The Menominee City Council is pondering whether to replace its engineer, who retired recently. The council has run through this problem in fairly recent times. All signs point toward the city having its own engineer in house and not relying on contracted consulting engineers.

The issue initially was in the hands of the Judicial and Legislative/Personnel and Labor Committee. In the meantime, the city has employed Coleman Engineering, a well-known company which is familiar with the city’s programs and operations.

Alderman Bill Plemel, the senior member of the council who happens to be chairman of the committee looking into the matter, said that regulations may not permit a consulting engineering firm to be involved in actually working on the project. He also refreshed the minds of other committee members and the city manager that the city has been through this predicament in the past when it tried to work under a contracted services agreement only to go back to hiring a full-time, in-house engineer.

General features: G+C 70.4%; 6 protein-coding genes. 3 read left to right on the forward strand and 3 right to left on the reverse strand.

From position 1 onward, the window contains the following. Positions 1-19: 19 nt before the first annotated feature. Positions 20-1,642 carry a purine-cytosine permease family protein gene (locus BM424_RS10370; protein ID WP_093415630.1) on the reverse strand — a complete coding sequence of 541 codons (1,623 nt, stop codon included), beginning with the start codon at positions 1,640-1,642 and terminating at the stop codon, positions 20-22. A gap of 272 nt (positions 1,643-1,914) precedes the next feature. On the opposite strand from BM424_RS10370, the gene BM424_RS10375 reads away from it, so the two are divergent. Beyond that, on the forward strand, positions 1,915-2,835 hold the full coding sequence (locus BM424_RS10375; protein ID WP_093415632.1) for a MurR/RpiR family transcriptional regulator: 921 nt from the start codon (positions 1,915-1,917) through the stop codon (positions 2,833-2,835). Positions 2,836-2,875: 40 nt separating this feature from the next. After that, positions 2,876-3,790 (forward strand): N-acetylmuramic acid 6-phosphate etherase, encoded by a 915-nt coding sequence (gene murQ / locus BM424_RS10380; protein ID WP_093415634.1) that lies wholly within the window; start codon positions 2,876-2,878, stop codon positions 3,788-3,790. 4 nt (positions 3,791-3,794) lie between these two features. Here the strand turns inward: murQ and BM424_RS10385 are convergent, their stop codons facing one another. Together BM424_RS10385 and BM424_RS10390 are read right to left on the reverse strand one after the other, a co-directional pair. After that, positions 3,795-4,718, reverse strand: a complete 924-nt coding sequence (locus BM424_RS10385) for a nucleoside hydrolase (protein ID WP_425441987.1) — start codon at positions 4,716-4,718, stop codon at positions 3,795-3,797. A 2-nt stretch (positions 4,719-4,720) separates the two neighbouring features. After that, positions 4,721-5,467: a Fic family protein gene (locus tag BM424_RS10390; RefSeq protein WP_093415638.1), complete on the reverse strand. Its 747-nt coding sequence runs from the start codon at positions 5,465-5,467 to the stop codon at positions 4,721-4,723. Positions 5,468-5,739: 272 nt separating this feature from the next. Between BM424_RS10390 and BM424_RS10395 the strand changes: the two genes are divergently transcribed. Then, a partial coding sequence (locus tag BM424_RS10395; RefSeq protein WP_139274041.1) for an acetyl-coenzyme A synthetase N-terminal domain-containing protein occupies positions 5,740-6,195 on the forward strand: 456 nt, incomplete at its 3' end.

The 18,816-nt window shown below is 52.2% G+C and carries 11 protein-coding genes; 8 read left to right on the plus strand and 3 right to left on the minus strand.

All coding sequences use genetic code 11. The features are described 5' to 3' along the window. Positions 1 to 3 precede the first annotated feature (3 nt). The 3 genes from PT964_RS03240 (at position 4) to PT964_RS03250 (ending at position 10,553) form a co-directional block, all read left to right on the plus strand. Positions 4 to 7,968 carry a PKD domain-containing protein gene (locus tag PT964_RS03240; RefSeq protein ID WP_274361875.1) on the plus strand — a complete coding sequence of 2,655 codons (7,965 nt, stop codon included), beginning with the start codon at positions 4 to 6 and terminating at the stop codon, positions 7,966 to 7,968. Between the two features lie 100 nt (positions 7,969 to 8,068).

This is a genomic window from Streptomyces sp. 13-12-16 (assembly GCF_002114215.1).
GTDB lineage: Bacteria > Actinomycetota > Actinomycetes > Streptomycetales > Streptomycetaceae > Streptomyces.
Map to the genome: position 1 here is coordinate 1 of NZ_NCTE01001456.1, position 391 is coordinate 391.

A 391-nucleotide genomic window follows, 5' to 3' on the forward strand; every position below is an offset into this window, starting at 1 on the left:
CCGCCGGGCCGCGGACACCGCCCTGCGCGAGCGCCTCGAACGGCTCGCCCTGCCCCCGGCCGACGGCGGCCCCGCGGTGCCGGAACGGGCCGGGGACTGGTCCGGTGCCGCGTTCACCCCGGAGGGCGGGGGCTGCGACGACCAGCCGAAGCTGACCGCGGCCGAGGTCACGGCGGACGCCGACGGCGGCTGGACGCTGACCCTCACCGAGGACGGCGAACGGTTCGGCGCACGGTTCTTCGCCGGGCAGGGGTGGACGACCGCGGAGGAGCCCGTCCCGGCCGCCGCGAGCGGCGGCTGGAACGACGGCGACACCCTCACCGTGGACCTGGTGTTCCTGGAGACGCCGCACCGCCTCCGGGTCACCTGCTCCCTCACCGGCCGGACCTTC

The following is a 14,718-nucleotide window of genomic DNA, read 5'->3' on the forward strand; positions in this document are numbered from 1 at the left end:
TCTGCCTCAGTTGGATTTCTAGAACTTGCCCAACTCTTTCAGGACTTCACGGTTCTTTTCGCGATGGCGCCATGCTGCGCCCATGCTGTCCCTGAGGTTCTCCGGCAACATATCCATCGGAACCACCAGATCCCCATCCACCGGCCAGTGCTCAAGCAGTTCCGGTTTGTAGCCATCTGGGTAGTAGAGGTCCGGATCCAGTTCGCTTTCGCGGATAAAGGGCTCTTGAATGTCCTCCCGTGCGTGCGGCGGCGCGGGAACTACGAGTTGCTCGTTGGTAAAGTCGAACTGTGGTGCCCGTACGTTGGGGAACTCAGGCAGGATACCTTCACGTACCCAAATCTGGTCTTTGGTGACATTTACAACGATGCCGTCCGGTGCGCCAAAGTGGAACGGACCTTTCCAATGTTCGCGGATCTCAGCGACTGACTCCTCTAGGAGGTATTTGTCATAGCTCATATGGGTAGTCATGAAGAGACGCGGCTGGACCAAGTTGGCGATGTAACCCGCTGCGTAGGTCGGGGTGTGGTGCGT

According to Plemel, the hiring of a consulting engineer ended up costing the city more money than it figured on, and the service wasn’t available as the city would have liked.

Mayor Jean Stegeman pointed out the city’s dilemma at the moment isn’t necessarily in filling the position, but in finding the right person. Alderman Frank Pohlmann, another member of the council who experienced the trial of having consulting engineers in place, also expressed a preference for having a full-time, in-house engineer to direct operations.

City Manager Tony Graff expressed concerns about setting up the engineering department as a one-person job with the task of performing engineering duties, directing the Department of Public Works, overseeing the Department of Parks and managing Riverside Cemetery. We think that perceived problem can be handled by having a director of public works assume much of the responsibilities with the engineer available for advice and consultation when it becomes necessary.

The city has functioned with an in-house engineer for 136 years with the lone exception of contracting out for services a few years ago, a move that wasn’t in the best interests of local residents.

We think contracting for outside engineering services to replace a full-time, in-house engineer is a bad idea.